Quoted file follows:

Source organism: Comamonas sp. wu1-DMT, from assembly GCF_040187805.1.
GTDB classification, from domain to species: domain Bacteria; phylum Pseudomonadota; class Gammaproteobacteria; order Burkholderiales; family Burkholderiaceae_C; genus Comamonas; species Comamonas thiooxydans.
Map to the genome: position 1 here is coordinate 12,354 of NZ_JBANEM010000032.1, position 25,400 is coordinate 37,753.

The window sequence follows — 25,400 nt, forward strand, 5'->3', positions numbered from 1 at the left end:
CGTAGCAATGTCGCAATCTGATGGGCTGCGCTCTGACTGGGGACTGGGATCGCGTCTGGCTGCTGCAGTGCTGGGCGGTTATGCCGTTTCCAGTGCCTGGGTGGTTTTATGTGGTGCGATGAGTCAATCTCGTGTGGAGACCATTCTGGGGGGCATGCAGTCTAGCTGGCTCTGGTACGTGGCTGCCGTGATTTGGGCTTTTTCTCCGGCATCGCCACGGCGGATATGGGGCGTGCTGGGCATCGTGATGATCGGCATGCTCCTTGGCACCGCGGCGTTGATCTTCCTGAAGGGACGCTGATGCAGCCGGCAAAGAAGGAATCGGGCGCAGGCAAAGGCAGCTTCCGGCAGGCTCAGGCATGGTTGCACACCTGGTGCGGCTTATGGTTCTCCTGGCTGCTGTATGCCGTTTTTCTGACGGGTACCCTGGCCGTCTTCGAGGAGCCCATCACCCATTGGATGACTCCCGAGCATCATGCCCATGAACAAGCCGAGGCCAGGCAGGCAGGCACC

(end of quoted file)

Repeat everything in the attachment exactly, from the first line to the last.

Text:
Source organism: Comamonas sp. wu1-DMT, from assembly GCF_040187805.1.
GTDB classification, from domain to species: domain Bacteria; phylum Pseudomonadota; class Gammaproteobacteria; order Burkholderiales; family Burkholderiaceae_C; genus Comamonas; species Comamonas thiooxydans.
Map to the genome: position 1 here is coordinate 12,354 of NZ_JBANEM010000032.1, position 25,400 is coordinate 37,753.

The window sequence follows — 25,400 nt, forward strand, 5'->3', positions numbered from 1 at the left end:
CGTAGCAATGTCGCAATCTGATGGGCTGCGCTCTGACTGGGGACTGGGATCGCGTCTGGCTGCTGCAGTGCTGGGCGGTTATGCCGTTTCCAGTGCCTGGGTGGTTTTATGTGGTGCGATGAGTCAATCTCGTGTGGAGACCATTCTGGGGGGCATGCAGTCTAGCTGGCTCTGGTACGTGGCTGCCGTGATTTGGGCTTTTTCTCCGGCATCGCCACGGCGGATATGGGGCGTGCTGGGCATCGTGATGATCGGCATGCTCCTTGGCACCGCGGCGTTGATCTTCCTGAAGGGACGCTGATGCAGCCGGCAAAGAAGGAATCGGGCGCAGGCAAAGGCAGCTTCCGGCAGGCTCAGGCATGGTTGCACACCTGGTGCGGCTTATGGTTCTCCTGGCTGCTGTATGCCGTTTTTCTGACGGGTACCCTGGCCGTCTTCGAGGAGCCCATCACCCATTGGATGACTCCCGAGCATCATGCCCATGAACAAGCCGAGGCCAGGCAGGCAGGCACC